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Grist’s ‘Shift the Gift’ campaign hits national TV — again

greg-on-hlnApparently Gristers aren’t the only ones feeling discontent with America’s holiday traditions. Our campaign to “shift the gift” this season has taken on a life of its own on Twitter and attracted the attention of two national TV news programs -- first 20/20 and now the Jane Velez-Mitchell show on HLN.

Grist Senior Editor Greg Hanscom, who is on a campaign to create the best Christmas ever for his wife and two young daughters -- without buying them any presents -- appeared with Velez-Mitchell yesterday on a spot called, “A happier, more memorable holiday?” Here it is:

Read more: Living


Umbra’s second helpings: Saving money on your heating bill [VIDEO]

Winter is coming. Unbowed, unbent, unbroken by your heating bills? Even a Dornishman could benefit from a little wiser electricity use. Here are Umbra's energy-saving tips for keeping toasty:

Read more: Living


The Grister who stole Christmas

It’s that season again -- when UPS delivery people work overtime to rush fruitcakes and ill-fitting sweaters to our far-flung friends and relatives, and Americans everywhere get into the holiday spirit by bludgeoning each other to get the bargain smartphones at their favorite big-box store.

Shift the GiftThis year, Grist Senior Editor Greg Hanscom has decided to fight back. On Black Friday, he penned an open letter to friends and family asking them to get his two young daughters nothing for Christmas, and explaining that he and his wife, Tara, are trying to put the focus on special holiday experiences rather than just amassing more stuff. The letter attracted the attention of the TV news program 20/20, which included Greg and his family in its Friday evening holiday extravaganza. The name of 20/20’s segment: “Christmas Extremists.”

Read more: Living


It takes a village to combat an apocalypse
Shutterstock / Grist

Hello Grist readers,

I'm a realist. And I tend to be a straight shooter, whether writing about energy policy or pitching in on a fundraiser. So spy puns aside, I'll just ask:

Would you give just $5 to support Grist's indispensable green news and commentary?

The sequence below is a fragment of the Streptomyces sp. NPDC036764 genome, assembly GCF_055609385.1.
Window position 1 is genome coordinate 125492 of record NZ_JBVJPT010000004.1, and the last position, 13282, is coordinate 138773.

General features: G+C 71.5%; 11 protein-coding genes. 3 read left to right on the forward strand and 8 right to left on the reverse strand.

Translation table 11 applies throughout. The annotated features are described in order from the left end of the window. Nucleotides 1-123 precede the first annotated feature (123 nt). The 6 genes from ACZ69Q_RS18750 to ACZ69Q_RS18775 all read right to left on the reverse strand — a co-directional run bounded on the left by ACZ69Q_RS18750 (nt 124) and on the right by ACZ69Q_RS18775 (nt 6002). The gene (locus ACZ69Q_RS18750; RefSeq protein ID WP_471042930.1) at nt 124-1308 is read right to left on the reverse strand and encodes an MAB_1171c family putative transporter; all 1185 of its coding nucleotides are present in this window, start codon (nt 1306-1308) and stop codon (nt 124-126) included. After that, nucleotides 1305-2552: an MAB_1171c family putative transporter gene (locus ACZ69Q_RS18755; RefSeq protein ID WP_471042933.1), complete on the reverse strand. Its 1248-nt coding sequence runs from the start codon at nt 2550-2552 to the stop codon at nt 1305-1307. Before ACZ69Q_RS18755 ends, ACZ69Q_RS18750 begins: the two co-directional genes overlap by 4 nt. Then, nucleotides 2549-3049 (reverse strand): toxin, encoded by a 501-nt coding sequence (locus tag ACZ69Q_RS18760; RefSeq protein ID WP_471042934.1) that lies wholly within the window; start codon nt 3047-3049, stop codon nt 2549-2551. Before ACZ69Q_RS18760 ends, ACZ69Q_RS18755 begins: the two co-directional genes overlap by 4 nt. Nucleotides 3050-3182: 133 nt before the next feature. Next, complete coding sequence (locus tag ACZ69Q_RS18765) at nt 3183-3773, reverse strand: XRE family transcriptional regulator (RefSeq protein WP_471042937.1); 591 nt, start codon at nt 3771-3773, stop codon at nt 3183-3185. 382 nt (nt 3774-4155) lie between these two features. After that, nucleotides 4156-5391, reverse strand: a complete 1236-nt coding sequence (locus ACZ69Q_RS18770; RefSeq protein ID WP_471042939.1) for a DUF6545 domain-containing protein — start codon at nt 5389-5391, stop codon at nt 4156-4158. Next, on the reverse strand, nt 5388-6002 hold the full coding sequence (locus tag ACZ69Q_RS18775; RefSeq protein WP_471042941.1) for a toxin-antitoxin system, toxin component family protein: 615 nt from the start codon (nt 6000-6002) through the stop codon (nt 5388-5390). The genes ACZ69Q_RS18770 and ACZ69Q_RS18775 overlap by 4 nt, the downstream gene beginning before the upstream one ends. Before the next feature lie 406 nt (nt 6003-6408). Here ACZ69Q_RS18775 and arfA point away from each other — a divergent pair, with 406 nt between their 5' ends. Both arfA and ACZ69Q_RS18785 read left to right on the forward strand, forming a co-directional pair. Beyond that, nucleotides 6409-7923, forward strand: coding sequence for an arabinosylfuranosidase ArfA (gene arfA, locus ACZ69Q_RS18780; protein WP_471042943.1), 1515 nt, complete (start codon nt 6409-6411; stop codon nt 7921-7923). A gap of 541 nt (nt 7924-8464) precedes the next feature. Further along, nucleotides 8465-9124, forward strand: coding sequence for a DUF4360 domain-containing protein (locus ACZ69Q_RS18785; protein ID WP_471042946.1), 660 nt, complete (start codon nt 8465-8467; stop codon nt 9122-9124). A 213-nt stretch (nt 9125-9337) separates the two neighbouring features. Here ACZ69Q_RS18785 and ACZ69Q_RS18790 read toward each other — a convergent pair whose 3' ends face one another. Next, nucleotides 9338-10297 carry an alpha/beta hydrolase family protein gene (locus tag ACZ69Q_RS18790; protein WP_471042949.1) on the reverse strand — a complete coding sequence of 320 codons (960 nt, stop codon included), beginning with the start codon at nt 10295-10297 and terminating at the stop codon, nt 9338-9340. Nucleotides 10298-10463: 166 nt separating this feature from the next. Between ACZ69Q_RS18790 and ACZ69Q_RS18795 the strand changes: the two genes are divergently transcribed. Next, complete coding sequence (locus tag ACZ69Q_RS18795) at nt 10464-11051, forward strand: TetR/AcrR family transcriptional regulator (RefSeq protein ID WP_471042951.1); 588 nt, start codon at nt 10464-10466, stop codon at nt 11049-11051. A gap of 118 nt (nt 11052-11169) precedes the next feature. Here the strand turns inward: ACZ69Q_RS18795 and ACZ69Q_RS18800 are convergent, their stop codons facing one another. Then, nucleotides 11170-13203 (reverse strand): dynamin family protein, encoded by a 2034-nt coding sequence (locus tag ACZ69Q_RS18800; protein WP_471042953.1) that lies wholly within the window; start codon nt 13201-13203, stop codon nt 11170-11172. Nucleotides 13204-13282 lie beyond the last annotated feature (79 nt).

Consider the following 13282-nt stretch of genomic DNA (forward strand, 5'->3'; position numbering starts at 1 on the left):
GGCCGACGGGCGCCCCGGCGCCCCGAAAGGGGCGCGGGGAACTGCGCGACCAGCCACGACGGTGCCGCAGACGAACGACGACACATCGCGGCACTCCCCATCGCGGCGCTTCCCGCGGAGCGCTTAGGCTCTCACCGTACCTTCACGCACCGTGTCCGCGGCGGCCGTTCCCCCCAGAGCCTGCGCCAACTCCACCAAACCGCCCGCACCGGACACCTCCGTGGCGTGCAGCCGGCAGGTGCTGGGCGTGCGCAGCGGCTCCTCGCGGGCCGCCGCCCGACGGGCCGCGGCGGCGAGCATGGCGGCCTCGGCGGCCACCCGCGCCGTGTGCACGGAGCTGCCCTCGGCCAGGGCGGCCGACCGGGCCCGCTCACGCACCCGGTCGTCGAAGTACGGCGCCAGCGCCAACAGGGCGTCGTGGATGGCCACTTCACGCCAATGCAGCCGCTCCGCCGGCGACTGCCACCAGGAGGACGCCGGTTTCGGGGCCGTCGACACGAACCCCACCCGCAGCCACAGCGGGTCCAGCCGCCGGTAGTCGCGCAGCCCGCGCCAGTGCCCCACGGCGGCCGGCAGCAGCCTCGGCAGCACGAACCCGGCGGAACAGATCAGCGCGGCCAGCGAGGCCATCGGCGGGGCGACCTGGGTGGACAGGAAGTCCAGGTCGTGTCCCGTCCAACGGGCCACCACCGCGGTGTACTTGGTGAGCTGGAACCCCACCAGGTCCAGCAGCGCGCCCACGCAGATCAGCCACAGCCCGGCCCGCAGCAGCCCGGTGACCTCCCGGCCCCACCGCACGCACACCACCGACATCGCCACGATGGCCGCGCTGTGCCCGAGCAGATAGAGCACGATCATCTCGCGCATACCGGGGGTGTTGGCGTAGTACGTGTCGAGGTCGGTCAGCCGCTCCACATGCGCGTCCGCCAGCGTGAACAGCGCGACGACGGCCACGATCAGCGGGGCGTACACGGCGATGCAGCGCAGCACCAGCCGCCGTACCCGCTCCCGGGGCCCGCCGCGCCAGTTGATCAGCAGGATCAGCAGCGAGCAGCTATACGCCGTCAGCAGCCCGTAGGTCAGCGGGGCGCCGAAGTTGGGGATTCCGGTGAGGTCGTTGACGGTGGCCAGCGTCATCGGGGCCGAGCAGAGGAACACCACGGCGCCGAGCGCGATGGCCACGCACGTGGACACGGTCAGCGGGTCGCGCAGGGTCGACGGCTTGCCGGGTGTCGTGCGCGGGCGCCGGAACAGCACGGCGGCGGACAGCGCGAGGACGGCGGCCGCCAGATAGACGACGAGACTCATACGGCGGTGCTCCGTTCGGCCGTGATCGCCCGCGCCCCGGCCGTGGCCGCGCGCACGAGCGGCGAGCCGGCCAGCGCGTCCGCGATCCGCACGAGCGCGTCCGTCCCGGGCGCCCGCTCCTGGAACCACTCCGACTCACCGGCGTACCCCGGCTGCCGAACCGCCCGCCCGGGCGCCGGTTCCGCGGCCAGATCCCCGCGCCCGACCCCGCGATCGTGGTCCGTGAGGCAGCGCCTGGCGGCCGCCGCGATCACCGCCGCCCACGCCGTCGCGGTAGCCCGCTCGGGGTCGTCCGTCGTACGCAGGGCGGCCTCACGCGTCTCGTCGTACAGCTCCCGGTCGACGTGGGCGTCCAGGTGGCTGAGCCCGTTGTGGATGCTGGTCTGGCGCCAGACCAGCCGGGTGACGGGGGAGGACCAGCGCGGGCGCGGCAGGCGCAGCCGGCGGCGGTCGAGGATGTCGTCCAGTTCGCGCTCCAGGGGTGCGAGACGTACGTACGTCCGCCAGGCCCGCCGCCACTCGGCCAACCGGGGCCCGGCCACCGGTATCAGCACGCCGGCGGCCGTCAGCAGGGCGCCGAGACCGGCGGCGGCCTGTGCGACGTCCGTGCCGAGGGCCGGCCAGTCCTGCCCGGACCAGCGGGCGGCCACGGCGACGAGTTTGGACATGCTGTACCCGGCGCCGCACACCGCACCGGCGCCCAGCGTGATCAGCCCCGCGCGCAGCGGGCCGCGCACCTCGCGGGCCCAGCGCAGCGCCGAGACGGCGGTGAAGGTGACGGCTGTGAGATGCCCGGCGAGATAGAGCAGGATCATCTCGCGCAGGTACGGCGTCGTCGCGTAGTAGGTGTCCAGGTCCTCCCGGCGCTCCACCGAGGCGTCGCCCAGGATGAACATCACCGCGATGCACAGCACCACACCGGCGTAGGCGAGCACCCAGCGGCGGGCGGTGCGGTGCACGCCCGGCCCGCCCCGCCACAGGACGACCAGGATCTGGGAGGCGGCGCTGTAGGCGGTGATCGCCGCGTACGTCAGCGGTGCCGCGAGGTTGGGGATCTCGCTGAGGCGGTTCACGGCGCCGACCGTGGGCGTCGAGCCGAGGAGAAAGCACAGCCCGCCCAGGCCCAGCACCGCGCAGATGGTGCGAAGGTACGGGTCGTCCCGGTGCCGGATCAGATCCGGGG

While dastardly adversaries can be a pain, what we really need to do is get more people talking and thinking about the issues that matter most. After all, as the saying goes, it takes a village to combat an apocalypse.

Grist readers, as any climate realist knows, procrastination will get us nowhere. We only have one more day to reach our goal and just 1,000 more donations to go. Make a donation today to help us reach our goal of 2,500 donations by Dec. 11 so we can continue making progress towards a better, brighter future.

David Roberts
Grist Department of Reality Checks

P.S. Did we mention that gifts of $50 or more will be matched by a generous, anonymous ally?

P.P.S. Rather not give online? You're also welcome to send a check: Grist, 710 Second Avenue, Suite 860, Seattle, WA 98104.

Read more: Uncategorized


Make a bow with recycled film!


When Grist advice maven Umbra Fisk asked the good folks at TerraCycle if they had any ideas for reusing old movie film, they were happy to oblige! Here are their instructions for making filmstrip gift bows -- check out their other seasonal DIY projects to see how to make bows from food packaging, ornaments from toothpaste tubes, and more!

Skill level: medium

Time: 20 minutes

Bonus: video instructions for the visually inclined

Materials you need:
50 inches of movie film or other three-quarter-inch-wide material
Hole punch
Paper fastener

  1. Cut the film into three lengths of nine inches, two lengths of eight inches, and one length of four inches.
  1. Punch holes on ends of all pieces. Then, punch holes in the center of all pieces except for the shortest piece.
  1. Create a loop with the shortest piece and insert the paper fastener through the punched holes.
  1. Take the second-shortest piece and create a loop lining up all three holes in the center. Take the paper fastener from small loop and insert through the holes in the second piece.
  1. Repeat step 4 for all remaining pieces. Insert the paper fastener through each one, going from shortest to longest. Secure the back of the bow by opening the ends of the paper fastener.